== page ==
Read the post:

These are just a few highlights, but I have to say that I’ve enjoyed writing each post, and I hope you’ve enjoyed reading them, too! If you’d like to keep in touch, feel free to add me on LinkedIn or write to me at schultz.jenniferl(at) In the future I’ll be using some of my blogging skills in my free time for my new side project, Swisstified, a YouTube channel on Swiss culture and history from an American perspective. Check it out if you’re interested in that topic!

Jana’s highlights:

  1. Channel your inner librarian

    This is one of my favorite posts since I would send it to a user at least once a week as part of the support team. It comes directly from my experience! I often notice how unsure users are when selecting a reference type in Citavi, especially when they have an unusual reference type for which there’s not already a template in Citavi.
    The most important tip from this post is that you should think about the reader when adding the reference to your project.  As long as the information you provide is sufficient for them to be able to find the source you cited and check it, you’ve achieved your goal.

    Read the post:
  2. The perfect fit

    Our first blog post definitely needs to be in this list! I can especially remember this one, since so many of my colleagues took a look at it before it was published. As the first post, we wanted to make sure that it was especially good.
    I got the idea for the post from my own experience: for my Master’s thesis I had a lot of difficulty finding good sources for my project – until I finally found one source that fit perfectly.
    At the same time as writing the post draft I was invited to a few different weddings. So, I knew the feeling you get when you finally find exactly what you need – whether it’s a book or a dress.

    You might have already realized that the question at the beginning of the first blog post is actually from me. I used the pseudonym Lisa from our "Citavi in a Nutshell” video.

    Read the post:

  3. Three studying tips

    This post is included because of the story behind it. Our readers only know the two blog authors Jennifer and Jana, but in reality, the rest of the Citavi team often influenced the topics we would choose. We often relied on them for tips and inspiration. This was the case with this post – one of my colleagues’ video recommendations led to this post on how to study smarter.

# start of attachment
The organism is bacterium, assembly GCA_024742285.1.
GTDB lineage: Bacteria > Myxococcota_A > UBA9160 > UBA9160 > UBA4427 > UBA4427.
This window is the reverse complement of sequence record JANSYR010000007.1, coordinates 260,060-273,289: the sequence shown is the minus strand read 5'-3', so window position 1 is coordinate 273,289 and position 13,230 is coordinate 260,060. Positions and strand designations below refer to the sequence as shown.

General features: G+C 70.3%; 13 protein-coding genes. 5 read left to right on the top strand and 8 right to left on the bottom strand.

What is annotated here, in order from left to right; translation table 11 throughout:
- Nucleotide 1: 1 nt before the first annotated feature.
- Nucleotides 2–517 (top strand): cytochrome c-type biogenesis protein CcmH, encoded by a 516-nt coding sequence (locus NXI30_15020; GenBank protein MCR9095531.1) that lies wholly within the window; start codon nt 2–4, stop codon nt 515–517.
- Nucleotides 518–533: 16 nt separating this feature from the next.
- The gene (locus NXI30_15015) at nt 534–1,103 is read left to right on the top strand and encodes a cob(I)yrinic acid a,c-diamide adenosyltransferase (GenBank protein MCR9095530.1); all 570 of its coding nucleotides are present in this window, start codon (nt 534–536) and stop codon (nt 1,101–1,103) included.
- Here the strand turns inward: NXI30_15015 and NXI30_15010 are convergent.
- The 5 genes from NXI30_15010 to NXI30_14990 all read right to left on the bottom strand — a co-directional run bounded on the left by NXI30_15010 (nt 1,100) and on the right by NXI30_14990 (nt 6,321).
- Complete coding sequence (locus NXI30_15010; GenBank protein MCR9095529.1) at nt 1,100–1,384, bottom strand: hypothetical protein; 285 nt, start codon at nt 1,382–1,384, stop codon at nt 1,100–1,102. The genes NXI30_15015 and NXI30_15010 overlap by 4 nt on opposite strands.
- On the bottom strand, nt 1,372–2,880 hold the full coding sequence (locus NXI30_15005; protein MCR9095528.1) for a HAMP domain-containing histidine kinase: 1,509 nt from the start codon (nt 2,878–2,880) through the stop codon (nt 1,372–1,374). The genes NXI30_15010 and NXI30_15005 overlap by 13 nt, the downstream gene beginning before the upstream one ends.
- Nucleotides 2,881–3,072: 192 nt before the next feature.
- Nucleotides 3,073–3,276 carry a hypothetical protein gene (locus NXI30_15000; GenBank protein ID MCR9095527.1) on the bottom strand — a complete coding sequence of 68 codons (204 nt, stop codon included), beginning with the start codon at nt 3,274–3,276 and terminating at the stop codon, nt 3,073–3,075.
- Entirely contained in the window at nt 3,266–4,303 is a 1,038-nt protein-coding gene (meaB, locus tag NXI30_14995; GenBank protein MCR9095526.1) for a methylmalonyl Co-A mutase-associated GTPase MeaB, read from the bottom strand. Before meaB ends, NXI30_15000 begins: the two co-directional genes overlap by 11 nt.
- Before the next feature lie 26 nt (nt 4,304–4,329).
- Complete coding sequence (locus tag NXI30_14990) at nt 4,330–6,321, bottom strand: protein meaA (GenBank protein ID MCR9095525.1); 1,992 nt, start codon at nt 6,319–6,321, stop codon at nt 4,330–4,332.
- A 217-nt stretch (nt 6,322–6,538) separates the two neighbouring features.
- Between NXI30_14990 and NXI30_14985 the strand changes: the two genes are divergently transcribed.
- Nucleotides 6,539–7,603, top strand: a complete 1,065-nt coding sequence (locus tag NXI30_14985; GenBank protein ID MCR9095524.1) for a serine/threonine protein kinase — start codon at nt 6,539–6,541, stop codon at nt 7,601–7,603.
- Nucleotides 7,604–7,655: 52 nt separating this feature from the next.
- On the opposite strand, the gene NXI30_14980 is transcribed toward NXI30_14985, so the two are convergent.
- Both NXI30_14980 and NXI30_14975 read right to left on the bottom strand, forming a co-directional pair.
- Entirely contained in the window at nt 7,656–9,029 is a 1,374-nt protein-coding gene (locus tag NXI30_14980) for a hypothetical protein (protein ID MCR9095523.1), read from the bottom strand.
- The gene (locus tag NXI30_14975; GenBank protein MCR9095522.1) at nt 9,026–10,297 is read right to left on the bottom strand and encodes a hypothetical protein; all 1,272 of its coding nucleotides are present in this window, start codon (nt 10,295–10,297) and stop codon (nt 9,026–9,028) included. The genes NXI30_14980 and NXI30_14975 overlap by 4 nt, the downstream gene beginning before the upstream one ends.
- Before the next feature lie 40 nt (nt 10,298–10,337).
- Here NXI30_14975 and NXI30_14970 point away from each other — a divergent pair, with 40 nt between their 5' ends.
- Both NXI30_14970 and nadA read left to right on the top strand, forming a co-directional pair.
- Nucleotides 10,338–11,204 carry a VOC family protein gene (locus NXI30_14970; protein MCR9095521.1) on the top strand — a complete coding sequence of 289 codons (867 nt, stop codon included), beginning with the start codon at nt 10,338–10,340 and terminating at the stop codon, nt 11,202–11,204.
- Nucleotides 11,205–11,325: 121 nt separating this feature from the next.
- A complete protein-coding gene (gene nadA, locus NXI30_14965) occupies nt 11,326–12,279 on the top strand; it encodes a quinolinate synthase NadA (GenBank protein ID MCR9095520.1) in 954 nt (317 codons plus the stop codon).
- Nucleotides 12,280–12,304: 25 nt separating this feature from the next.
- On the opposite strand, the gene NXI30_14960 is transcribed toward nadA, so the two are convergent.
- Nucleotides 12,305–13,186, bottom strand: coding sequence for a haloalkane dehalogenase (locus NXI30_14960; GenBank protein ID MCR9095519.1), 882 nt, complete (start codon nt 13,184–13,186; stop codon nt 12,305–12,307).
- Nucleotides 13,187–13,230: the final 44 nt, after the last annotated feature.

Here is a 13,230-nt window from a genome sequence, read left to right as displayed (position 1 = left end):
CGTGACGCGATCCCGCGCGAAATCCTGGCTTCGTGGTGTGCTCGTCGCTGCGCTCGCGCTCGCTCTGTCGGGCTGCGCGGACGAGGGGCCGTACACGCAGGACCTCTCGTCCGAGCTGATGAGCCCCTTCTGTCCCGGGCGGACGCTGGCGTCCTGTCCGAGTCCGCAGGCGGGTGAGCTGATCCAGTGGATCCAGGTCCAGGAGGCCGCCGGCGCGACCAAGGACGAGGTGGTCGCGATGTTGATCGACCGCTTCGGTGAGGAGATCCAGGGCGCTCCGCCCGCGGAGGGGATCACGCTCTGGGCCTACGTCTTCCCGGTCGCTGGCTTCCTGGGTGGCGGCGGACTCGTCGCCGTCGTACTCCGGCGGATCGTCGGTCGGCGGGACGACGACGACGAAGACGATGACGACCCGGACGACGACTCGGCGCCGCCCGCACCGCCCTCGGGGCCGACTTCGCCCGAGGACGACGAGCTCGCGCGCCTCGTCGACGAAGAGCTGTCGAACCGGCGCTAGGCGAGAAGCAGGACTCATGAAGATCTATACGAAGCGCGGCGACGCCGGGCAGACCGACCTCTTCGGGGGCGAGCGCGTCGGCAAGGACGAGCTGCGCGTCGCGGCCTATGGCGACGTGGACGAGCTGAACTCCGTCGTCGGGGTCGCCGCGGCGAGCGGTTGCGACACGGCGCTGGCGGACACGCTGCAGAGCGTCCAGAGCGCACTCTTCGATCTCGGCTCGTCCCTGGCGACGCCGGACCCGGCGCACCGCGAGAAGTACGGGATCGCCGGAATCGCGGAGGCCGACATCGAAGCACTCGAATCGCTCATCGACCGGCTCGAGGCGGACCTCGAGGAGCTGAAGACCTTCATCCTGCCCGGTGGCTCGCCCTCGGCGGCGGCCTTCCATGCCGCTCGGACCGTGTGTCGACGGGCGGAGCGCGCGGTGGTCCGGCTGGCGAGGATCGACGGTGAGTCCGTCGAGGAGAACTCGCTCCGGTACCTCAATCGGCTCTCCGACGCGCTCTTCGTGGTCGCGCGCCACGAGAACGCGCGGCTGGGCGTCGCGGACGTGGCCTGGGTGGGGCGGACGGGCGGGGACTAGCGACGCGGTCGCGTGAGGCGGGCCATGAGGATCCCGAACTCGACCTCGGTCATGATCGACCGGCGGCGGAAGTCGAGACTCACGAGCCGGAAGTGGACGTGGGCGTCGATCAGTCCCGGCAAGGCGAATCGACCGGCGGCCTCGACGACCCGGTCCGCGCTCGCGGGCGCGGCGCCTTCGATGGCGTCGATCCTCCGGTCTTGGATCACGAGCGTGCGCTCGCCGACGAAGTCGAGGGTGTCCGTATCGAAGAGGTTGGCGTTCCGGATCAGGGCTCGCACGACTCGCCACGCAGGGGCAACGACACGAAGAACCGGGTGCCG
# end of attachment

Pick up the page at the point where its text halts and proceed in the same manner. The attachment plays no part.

Read the post:

  4. What’s up with in-house citation styles?

    With this blog post I wanted to clear up a big misconception that our users often have: there is no one right way to cite, especially not at German universities. I never understood why German universities, departments, and individual professors go to the trouble of creating their own citation style guidelines when so many already exist. In this post I think you can feel my frustration and that I still haven’t found an answer to this question.

    Read the post:

We hope you found this list interesting, and we’d love to hear about some of your favorite insights from reading the blog or posts that you especially liked. Let us know at or by commenting on the Facebook post for this post.

Also, if you would like to help shape the future of the blog as a guest contributor or if you have other ideas for the blog, please write to us at We would love to hear your ideas!

Uf wiederluege,
The blog team



Created by: Jana Behrendt, Jennifer Schultz – Published on: 6/22/2021
Tags: Good to know

About Jana Behrendt

Jana Behrendt, a librarian by training, is deeply interested in everything related to personal information management. However, she does not read as much as you would expect from a librarian. She loves hiking in the Swiss Alps – as long as she doesn’t have to look down.

About Jennifer Schultz

Jennifer Schultz is the sole American team member at Citavi, but her colleagues don’t hold that against her (usually). Supporting research interests her so much that she got a degree in it, but she also likes learning difficult languages, being out in nature, and having her nose in a book.